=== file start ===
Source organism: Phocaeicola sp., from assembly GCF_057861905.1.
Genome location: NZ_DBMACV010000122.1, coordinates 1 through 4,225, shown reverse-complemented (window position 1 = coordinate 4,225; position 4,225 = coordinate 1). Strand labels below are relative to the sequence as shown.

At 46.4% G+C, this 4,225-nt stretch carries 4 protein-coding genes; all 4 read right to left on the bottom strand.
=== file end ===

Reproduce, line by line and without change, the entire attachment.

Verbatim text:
Source organism: Phocaeicola sp., from assembly GCF_057861905.1.
Genome location: NZ_DBMACV010000122.1, coordinates 1 through 4,225, shown reverse-complemented (window position 1 = coordinate 4,225; position 4,225 = coordinate 1). Strand labels below are relative to the sequence as shown.

At 46.4% G+C, this 4,225-nt stretch carries 4 protein-coding genes; all 4 read right to left on the bottom strand.